YAML stands for “YAML Ain’t Markup Language”. YAML is a data serialization language that is often used for writing configuration files.
In simple terms YAML is like XML or JSON, but for human beings rather than computers. I feel this is getting overlooked a lot, programmers need to understand that. Another human like configuration language I like is TOML (Tom’s Obvious Minimal Language).
In a static language (like crystal) you need to define the structure of a YAML or JSON file. Defining the structure also act as validation of its schema. Validating the schema is a good idea because it ensure’s that all the required data is present. Its better to know data is missing when your program starts rather than while it is running.
For dynamic language like ruby you can load a yaml file, and ruby will dynamically initialize it. It does make your life easier as a programmer. You don’t need to define the schema, and remember to update the schema when you add a new variable to your file.
But defining the schema has its benefits -
- For the User: It reminds then to have the configuration filled before running their program
- For the Developer: It helps us to eliminate the configuration file as a possible reason for the program not running.
The library that I use is
dry-schema. I felt it to be robust, expressive and extensible
dry-schema can is used to confirm schema of json files, yamls files, toml files, form parameters, hash, etc.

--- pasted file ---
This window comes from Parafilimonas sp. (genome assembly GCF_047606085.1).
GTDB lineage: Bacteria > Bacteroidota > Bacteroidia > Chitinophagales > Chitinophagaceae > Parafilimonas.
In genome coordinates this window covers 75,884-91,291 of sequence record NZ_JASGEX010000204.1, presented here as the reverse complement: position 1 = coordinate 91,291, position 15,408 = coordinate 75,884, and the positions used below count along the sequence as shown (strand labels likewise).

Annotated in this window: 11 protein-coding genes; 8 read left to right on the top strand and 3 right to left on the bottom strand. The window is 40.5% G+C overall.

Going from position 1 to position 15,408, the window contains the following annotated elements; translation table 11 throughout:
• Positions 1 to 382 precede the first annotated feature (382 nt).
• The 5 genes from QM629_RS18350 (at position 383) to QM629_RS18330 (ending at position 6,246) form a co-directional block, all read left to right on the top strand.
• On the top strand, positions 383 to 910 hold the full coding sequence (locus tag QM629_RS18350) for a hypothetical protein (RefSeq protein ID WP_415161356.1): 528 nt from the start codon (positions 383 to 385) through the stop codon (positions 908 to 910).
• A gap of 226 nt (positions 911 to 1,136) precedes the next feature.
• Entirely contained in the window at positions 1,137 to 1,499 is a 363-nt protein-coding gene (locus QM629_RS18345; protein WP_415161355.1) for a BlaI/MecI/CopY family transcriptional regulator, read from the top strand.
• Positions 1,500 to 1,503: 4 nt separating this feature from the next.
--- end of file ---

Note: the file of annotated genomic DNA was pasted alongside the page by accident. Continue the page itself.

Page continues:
If you want more extensive business logic validation you can use
dry-validation. In this article I will explain how to use them both with an example from a recent project.
I created a web scrapper to copy articles (my articles) from an old blog (html files) to markdown files. Even though it was being written for personal use, I wrote it such a way that I can reuse it for future by me or anyone else. This was a command line application, that allow you to set custom scrapping rule for each domain.
I created a
config.yml file, for the user to define the domain and the custom rule class. The current contents for the file are as follows
Its an array of hash with
domain key for the root url and
rule key defining the class name with the code for scrapping. You can add more domains in future and add custom classes and place them inside the rules folder.
Now to confirm yaml file, we start by adding
gem 'dry-schema' to the
Gemfile (followed by
bundle install). Then add the following to
main.rb file (this is file that starts my program):
Now if the required format (the keys) is not present in our yaml file, this will raise an error.
Now we can take another step further and validate that the domain is filled with a url. For that we will use another gem called
dry-validation, also does schema validations using
We start by creating a new ruby file
config_validation.rb and inside which we write the following code
and in the
How the error will look like if you pass in invalid URL:
This article is meant to be an intro, you can find more details from the gem’s documentation.
- If you have extra keys the system will let it through (need to confirm if there is any method to prevent that)
- You can validate any file or format as long as you can pass it to the call method as a hash or keyword arguments